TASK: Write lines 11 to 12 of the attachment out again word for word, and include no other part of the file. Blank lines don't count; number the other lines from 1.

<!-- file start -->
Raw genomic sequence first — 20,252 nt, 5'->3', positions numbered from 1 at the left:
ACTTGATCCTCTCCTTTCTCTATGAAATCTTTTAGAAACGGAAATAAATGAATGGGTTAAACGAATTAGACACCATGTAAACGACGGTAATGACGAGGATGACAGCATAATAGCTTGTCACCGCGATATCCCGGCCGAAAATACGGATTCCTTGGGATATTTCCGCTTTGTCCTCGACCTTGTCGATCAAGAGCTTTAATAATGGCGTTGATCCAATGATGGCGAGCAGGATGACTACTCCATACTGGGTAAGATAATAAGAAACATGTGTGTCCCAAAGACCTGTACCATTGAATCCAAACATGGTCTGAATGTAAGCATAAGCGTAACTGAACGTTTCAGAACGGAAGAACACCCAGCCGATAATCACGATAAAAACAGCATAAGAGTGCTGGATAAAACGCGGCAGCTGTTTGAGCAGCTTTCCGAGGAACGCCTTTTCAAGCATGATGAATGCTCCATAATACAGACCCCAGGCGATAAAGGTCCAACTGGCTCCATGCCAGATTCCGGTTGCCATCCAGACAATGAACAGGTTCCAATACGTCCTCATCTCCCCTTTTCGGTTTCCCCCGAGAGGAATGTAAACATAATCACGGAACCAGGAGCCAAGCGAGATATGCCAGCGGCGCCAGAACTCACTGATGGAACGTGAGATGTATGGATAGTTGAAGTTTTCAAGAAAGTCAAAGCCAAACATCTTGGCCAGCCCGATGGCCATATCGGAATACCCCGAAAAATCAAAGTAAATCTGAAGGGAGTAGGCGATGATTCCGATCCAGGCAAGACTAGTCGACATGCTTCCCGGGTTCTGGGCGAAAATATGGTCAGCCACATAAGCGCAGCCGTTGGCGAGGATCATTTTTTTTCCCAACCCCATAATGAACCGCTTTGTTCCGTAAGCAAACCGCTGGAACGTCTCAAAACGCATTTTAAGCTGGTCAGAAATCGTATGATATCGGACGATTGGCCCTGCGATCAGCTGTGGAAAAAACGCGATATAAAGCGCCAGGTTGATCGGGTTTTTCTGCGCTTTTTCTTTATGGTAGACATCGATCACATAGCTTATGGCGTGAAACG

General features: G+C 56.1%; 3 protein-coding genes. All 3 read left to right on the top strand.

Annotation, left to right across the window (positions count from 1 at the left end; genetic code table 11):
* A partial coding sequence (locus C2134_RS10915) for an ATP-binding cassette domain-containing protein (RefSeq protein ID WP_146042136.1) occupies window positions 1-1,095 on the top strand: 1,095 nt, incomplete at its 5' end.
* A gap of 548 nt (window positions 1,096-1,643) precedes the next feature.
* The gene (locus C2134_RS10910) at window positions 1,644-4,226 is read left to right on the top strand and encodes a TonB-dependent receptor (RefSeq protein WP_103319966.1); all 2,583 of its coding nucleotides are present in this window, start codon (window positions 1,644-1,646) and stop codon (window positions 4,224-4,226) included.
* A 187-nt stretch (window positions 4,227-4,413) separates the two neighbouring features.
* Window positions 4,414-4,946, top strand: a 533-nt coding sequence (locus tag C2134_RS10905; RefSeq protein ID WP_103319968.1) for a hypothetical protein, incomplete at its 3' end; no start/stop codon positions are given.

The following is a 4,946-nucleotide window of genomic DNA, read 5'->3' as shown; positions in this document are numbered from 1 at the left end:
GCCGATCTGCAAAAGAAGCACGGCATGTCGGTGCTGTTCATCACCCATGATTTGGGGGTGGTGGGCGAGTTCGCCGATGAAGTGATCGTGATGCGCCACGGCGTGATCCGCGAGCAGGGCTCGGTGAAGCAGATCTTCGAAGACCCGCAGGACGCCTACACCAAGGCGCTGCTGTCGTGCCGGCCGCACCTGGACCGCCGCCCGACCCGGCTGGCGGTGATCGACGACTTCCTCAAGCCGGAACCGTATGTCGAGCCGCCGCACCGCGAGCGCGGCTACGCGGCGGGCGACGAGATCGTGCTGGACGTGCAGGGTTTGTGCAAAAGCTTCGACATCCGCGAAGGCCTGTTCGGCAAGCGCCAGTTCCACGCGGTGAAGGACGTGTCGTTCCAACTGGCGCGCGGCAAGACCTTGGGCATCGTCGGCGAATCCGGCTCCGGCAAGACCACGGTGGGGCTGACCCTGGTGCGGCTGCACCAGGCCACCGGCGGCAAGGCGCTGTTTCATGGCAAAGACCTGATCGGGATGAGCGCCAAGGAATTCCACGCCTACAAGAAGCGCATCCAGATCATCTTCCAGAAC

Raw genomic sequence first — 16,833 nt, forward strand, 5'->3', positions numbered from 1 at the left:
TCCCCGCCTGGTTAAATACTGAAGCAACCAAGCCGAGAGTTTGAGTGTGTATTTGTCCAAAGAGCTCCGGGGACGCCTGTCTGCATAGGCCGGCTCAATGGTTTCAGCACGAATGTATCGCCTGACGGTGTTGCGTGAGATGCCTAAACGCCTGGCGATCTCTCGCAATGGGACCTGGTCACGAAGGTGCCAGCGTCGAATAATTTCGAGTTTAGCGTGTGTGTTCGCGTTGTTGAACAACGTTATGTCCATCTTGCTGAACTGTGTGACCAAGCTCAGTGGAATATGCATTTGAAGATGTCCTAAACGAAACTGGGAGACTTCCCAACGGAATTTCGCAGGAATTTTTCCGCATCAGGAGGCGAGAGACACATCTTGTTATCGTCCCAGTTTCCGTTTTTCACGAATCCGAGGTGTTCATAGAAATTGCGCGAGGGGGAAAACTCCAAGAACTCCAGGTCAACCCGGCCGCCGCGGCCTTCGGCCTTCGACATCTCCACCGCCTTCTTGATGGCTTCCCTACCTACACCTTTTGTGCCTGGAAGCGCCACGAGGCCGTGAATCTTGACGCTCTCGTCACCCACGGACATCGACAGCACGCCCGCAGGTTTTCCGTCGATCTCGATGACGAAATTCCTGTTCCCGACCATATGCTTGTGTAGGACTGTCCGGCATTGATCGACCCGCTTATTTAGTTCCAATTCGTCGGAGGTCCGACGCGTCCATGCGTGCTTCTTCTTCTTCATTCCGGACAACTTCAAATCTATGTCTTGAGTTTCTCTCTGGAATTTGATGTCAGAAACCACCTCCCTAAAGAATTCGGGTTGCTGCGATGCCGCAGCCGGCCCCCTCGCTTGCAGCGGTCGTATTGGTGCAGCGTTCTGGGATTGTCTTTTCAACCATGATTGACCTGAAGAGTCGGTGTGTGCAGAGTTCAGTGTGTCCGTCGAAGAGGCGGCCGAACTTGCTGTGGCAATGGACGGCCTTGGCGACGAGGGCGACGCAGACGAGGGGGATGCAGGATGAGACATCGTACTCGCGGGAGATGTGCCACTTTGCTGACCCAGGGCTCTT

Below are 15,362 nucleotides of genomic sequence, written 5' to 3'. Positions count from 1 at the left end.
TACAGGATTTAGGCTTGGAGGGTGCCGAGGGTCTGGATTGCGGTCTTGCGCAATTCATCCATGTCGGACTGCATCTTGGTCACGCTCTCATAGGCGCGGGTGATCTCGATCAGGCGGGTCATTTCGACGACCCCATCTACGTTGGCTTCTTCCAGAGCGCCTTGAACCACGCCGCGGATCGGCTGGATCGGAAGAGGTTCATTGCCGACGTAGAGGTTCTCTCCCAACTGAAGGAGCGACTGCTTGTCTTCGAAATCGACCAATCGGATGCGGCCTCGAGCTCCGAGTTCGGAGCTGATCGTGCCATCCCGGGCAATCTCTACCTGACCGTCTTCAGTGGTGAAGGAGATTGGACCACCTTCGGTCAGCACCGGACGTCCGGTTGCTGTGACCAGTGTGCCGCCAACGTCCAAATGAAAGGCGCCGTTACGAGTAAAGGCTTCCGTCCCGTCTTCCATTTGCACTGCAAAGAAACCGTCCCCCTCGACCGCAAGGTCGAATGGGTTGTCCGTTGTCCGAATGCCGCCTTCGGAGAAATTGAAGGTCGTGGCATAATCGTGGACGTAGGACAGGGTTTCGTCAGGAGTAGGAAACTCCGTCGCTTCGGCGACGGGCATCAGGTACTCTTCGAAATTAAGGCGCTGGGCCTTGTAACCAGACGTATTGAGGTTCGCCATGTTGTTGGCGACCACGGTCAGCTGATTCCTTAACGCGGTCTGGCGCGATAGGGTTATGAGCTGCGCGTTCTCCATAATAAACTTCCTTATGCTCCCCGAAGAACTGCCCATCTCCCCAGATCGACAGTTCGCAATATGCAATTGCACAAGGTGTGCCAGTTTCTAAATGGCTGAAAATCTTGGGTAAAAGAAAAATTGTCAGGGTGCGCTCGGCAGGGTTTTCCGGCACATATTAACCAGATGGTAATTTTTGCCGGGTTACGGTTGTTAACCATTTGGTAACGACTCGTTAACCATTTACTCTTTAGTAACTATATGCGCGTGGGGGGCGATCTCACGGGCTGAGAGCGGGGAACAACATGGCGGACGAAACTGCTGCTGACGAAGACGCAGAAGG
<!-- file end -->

GCCGATCTGCAAAAGAAGCACGGCATGTCGGTGCTGTTCATCACCCATGATTTGGGGGTGGTGGGCGAGTTCGCCGATGAAGTGATCGTGATGCGCCACGGCGTGATCCGCGAGCAGGGCTCGGTGAAGCAGATCTTCGAAGACCCGCAGGACGCCTACACCAAGGCGCTGCTGTCGTGCCGGCCGCACCTGGACCGCCGCCCGACCCGGCTGGCGGTGATCGACGACTTCCTCAAGCCGGAACCGTATGTCGAGCCGCCGCACCGCGAGCGCGGCTACGCGGCGGGCGACGAGATCGTGCTGGACGTGCAGGGTTTGTGCAAAAGCTTCGACATCCGCGAAGGCCTGTTCGGCAAGCGCCAGTTCCACGCGGTGAAGGACGTGTCGTTCCAACTGGCGCGCGGCAAGACCTTGGGCATCGTCGGCGAATCCGGCTCCGGCAAGACCACGGTGGGGCTGACCCTGGTGCGGCTGCACCAGGCCACCGGCGGCAAGGCGCTGTTTCATGGCAAAGACCTGATCGGGATGAGCGCCAAGGAATTCCACGCCTACAAGAAGCGCATCCAGATCATCTTCCAGAAC

Raw genomic sequence first — 16,833 nt, forward strand, 5'->3', positions numbered from 1 at the left: